Catching up with Queen Victoria in Worldwide Jubilee Celebrations

Queen Elizabeth II caught up with Queen Victoria over the jubilee weekend when she became the second female monarch to celebrate her diamond jubilee on the English throne. But worldwide celebrations have changed since Queen Victoria’s diamond jubilee in 1897 when Britons overseas rose in a continuous ‘wave of song’, as we have uncovered in a recent article. Here’s a short extract from our article ‘Globalizing St George: English Associations in the Anglo-world to the 1930s’ published in the Journal of Global History earlier in the year:

Summoned by the magic call of the Empress Queen, ‘Greater Britain’ has suddenly stepped forward on the field as an actual and integral part of her Realm and Empire. As Queen Victoria approached the end of her sixtieth year on the throne, the Order of the Sons of England in Canada evoked this ‘Greater Britain’ by coordinating a sustained global celebration. An exclusive English and Protestant organization found only in Canada and South Africa, the Sons appealed to kindred associations around the globe, including the Orange Order and the St George societies, to mark the jubilee with ‘a scheme that is at once novel [and] patriotic’. Their aim was for ‘the Jubilee Service of a continuous anthem around the world, to take place on Sunday, the 20th of June, the actual anniversary of Her Majesty’s accession’. ‘Greater Britain’ thus rose as one to sing the national anthem at around 4 p.m. local time, with Englishmen in Fiji, New Zealand, Australia, Asia, Europe, North America, and even on board British ships in the Pacific Ocean joining the ‘Wave of Song’.

Sons of England: starting the 'Wave of Song' in Levuka, Fiji, 1897

Despite ‘the many doubts . . . expressed as to the possibility of its being actually accomplished’, the Sons of England Supreme Grand President averred after the event that the desired outcome was achieved. By utilizing communication networks, which ‘were opened up with all the Colonial bishops and clergy’ and ‘Patriotic societies and the secretaries of the Royal Colonial Institute’, the services had followed ‘the sun westward’, traversing ‘the world in one unbroken line through the colonies of the Empire of the Union Jack’. Dunedin, Balclutha, Lawrence, Riversdale, and Waiau, all in the South Island, New Zealand, conformed to the plan. In Launceston, Tasmania, people of all denominations sang the anthem together; in Adelaide, the singing took place after a fine tea; and in Melbourne, at 4:20 p.m. – precisely the time listed by the Sons – the national anthem rang out at the Augustine Congregational Church. In Perth, Western Australia, where the Anglican bishop and the local St George’s Society joined forces, ‘one of the most striking features of the service’ was a large number of young children singing the anthem, being fully ‘in accordance with the wish of the Sons of England Society’. In North America, too, ‘our own brethren in Newfoundland and Canada and patriots in the United States took the service up with energy and enthusiasm’. British Americans in Milwaukee followed suit, as did British subjects in Galveston, who accompanied the anthem with cricket and other sports. In Charleston, South Carolina, the anthem was sung in the afternoon, and a dinner, jointly organized by the St Andrew’s and St George’s societies, was held in the evening. A hint of the inclusivity of English imperial values was given, as Jews and Christians, both Catholics and Protestants, were involved in the celebrations. For example, a circular was sent by the Revd Monsignor Farrelly to the pastors of churches in the Archdiocese of Kingston, Canada, calling for Catholics to ensure that ‘the day be properly honoured, enthusiastically celebrated, and marked in the calendar’.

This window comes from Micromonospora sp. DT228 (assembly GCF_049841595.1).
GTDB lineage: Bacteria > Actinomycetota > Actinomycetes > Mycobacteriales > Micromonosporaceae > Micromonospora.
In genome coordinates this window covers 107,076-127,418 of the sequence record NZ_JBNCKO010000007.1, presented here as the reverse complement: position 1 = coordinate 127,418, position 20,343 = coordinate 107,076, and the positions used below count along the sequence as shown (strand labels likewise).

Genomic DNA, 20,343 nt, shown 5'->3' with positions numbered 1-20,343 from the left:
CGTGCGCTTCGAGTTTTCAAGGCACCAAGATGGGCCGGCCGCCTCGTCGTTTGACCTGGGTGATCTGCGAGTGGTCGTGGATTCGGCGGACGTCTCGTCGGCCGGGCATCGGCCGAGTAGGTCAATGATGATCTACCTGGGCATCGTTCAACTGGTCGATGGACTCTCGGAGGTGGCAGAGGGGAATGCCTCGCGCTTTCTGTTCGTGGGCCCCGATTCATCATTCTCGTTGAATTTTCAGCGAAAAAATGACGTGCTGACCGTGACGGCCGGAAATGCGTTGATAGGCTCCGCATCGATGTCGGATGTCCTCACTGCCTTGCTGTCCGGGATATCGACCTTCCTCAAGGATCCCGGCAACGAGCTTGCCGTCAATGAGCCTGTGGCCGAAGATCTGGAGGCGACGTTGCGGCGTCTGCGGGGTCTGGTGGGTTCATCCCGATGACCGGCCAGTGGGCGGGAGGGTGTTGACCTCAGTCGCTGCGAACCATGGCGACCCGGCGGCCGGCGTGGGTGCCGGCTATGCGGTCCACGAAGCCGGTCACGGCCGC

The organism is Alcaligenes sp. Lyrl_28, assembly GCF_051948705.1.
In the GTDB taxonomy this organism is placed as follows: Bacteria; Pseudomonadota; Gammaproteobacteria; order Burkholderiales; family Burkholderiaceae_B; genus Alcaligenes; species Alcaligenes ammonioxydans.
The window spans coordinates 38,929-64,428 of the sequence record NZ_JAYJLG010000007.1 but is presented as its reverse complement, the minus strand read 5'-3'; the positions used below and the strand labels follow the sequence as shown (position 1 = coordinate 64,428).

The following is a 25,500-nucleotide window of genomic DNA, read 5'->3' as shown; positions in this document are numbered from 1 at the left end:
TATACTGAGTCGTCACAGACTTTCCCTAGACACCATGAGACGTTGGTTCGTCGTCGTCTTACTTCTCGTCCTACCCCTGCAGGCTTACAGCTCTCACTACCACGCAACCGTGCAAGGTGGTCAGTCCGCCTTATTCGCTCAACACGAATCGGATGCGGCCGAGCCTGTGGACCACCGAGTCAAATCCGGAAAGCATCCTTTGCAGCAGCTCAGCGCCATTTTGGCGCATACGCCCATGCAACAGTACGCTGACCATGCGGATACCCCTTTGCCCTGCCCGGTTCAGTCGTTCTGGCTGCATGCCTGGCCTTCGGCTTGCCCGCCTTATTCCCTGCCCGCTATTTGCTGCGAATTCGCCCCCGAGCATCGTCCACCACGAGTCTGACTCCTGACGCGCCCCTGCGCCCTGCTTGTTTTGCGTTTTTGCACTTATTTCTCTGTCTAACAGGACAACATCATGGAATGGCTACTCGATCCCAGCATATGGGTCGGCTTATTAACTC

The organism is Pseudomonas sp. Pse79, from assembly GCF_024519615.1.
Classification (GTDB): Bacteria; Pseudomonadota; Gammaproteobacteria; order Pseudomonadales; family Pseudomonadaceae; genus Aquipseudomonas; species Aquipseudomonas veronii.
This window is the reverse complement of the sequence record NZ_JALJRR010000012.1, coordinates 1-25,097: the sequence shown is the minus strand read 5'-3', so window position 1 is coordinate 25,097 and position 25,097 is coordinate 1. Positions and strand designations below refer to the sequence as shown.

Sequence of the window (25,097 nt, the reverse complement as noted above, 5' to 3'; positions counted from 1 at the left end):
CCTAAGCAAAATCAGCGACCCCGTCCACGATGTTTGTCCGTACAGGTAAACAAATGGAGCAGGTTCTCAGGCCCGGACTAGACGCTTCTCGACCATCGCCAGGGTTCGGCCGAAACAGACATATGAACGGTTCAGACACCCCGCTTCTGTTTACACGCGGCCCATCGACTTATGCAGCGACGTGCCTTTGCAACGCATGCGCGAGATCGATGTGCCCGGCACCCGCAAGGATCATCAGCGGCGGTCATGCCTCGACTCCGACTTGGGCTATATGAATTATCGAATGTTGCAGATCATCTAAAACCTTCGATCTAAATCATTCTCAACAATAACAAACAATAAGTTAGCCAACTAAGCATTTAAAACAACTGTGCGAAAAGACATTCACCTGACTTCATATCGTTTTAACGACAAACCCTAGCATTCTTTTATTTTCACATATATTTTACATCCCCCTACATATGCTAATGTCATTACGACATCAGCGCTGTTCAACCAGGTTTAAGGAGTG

So it was that the Sons of England had mobilized powerful networks of church and confraternity in veneration of one of the strongest icons of identity in the empire and at home: the monarchy.

To learn more about the Sons of England and the ‘Wave of Song’ and to get the piece with all references, read ‘Globalizing St George’. The Anniversary of Queen Victoria’s Jubilee takes place a little later in the month on 20 June.

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